How do you find the vertical, horizontal or slant asymptotes for #y=(2x^2 + 3)/(x^2 - 6 )#?

1 Answer
Mar 15, 2016

Answer:

vertical asymptotes # x = ± sqrt6#
horizontal asymptote y = 2

Explanation:

Vertical asymptotes occur as the denominator of a rational function tends to zero. To find the equation/s equate the denominator to zero.

solve : # x^2 - 6 = 0 → x^2 = 6 → x = ± sqrt6#

Horizontal asymptotes occur as #lim_(x→±∞) f(x) → 0#

divide all terms on numerator / denominator by # x^2 #

#(2x^2+3)/(x^2-6) =( (2x^2)/x^2 + 3/x^2)/(x^2/x^2 - 6/x^2)=(2+3/x^2)/(1-6/x^2)#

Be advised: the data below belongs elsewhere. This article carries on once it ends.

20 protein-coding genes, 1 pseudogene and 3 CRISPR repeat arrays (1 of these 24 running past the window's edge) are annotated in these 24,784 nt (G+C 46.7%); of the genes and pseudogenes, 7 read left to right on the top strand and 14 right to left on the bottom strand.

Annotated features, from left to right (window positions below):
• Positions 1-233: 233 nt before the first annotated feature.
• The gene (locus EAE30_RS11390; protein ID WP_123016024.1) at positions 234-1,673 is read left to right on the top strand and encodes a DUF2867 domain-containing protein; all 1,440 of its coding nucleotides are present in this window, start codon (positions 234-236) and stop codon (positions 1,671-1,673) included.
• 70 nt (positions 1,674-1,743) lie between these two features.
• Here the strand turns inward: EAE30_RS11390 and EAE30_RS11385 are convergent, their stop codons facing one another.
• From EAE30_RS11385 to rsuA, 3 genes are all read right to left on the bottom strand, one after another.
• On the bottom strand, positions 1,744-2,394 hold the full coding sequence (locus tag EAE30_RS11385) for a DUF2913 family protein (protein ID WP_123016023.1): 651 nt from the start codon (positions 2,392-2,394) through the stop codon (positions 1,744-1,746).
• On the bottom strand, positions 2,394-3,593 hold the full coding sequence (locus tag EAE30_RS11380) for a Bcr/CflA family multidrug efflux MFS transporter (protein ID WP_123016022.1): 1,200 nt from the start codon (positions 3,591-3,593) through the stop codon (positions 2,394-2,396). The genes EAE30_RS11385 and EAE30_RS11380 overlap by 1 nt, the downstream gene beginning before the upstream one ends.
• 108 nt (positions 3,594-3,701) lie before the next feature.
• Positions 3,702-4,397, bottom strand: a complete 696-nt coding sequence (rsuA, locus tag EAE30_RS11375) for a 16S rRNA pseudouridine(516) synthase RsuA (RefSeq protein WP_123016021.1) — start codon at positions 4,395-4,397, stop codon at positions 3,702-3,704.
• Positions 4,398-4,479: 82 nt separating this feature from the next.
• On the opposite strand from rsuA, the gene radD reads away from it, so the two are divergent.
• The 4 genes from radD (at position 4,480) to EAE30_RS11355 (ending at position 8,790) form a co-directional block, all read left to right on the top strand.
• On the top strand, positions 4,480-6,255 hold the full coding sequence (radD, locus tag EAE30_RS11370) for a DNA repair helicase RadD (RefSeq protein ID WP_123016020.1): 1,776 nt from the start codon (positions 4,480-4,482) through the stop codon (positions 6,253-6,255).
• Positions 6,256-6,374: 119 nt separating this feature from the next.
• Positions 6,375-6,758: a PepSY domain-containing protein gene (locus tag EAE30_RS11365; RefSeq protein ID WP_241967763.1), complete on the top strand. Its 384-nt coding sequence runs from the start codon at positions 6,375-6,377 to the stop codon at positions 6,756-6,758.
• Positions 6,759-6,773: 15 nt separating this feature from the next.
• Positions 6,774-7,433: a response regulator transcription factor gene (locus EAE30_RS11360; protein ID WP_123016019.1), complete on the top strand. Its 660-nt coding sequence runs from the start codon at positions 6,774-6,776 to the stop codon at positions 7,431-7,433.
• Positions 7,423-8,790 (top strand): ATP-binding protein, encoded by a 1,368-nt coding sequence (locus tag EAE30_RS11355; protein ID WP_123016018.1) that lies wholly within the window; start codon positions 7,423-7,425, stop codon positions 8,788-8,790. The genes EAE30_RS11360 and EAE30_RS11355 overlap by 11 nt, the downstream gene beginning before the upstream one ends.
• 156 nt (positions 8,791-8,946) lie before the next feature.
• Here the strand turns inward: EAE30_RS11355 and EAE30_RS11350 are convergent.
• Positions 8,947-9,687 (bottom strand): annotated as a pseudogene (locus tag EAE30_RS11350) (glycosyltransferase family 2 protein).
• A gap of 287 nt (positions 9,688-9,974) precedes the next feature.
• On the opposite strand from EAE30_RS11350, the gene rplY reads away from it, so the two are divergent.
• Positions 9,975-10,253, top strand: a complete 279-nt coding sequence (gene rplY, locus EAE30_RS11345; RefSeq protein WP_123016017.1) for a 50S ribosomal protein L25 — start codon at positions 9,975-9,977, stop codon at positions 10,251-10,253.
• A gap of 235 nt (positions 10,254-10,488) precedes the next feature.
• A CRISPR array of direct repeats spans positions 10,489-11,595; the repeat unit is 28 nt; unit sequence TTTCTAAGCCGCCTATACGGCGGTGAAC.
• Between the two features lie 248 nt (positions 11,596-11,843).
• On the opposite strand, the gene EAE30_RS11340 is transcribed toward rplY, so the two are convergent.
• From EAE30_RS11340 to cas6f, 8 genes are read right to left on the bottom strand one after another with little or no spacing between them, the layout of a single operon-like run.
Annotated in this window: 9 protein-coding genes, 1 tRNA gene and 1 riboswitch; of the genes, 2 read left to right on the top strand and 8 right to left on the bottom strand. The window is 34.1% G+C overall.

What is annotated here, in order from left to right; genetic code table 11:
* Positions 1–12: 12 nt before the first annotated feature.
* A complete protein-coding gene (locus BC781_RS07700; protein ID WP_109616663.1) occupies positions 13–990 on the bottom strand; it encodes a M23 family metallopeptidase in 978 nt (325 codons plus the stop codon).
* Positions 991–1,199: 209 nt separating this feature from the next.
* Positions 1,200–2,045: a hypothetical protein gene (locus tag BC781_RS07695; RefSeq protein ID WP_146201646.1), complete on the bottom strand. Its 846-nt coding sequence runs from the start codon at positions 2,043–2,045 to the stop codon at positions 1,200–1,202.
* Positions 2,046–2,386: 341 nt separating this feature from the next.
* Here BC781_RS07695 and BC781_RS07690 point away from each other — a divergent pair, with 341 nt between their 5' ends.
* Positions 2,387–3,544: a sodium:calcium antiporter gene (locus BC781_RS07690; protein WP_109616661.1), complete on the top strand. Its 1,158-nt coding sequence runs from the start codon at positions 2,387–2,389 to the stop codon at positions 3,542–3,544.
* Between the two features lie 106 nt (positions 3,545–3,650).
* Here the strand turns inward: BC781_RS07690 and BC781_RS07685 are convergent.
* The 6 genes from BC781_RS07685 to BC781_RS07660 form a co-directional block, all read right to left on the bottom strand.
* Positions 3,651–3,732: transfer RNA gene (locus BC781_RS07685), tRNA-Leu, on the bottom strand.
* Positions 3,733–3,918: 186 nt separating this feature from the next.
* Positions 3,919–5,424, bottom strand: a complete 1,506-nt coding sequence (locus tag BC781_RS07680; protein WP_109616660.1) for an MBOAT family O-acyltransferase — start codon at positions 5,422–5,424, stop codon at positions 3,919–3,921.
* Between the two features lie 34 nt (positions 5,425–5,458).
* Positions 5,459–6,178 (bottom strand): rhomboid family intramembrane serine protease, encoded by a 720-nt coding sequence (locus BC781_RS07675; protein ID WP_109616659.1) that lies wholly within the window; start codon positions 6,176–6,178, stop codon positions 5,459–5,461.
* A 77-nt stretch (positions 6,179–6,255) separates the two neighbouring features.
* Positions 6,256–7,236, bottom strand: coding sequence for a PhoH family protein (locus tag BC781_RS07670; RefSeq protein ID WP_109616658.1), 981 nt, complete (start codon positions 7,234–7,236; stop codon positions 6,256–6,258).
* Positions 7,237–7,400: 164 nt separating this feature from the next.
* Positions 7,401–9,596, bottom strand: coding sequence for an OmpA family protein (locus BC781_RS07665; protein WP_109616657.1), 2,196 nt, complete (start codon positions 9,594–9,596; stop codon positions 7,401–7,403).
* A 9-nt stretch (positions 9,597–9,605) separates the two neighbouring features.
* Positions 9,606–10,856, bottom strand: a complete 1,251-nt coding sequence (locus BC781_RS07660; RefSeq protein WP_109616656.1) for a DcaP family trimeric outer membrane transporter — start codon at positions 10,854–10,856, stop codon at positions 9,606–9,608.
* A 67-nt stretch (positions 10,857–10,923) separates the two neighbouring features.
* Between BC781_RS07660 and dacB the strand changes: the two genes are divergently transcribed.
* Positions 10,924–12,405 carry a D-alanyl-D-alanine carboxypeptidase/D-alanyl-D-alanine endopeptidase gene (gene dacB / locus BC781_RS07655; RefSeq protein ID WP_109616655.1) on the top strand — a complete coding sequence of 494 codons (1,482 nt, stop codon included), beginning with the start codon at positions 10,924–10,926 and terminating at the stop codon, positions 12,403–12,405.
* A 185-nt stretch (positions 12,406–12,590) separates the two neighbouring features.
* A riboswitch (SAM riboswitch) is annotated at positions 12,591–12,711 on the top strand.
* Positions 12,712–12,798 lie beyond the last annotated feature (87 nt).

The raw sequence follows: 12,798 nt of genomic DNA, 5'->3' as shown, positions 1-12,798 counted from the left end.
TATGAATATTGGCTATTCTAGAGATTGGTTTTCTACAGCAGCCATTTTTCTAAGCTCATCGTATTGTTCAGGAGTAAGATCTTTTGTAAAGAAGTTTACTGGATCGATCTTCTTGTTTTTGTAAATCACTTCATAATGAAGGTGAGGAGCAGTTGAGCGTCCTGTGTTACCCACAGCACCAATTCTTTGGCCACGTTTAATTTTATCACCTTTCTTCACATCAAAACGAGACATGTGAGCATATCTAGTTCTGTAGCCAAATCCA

now as x →∞ # , 3/x^2 " and " 6/x^2 → 0 #

# rArr y = 2 " is the asymptote "#

Slant asymptotes occur when the degree of the numerator is greater than the degree of the denominator.

This is not the case here hence no slant asymptotes.

Here is the graph of the function.
graph{(2x^2+3)/(x^2-6) [-10, 10, -5, 5]}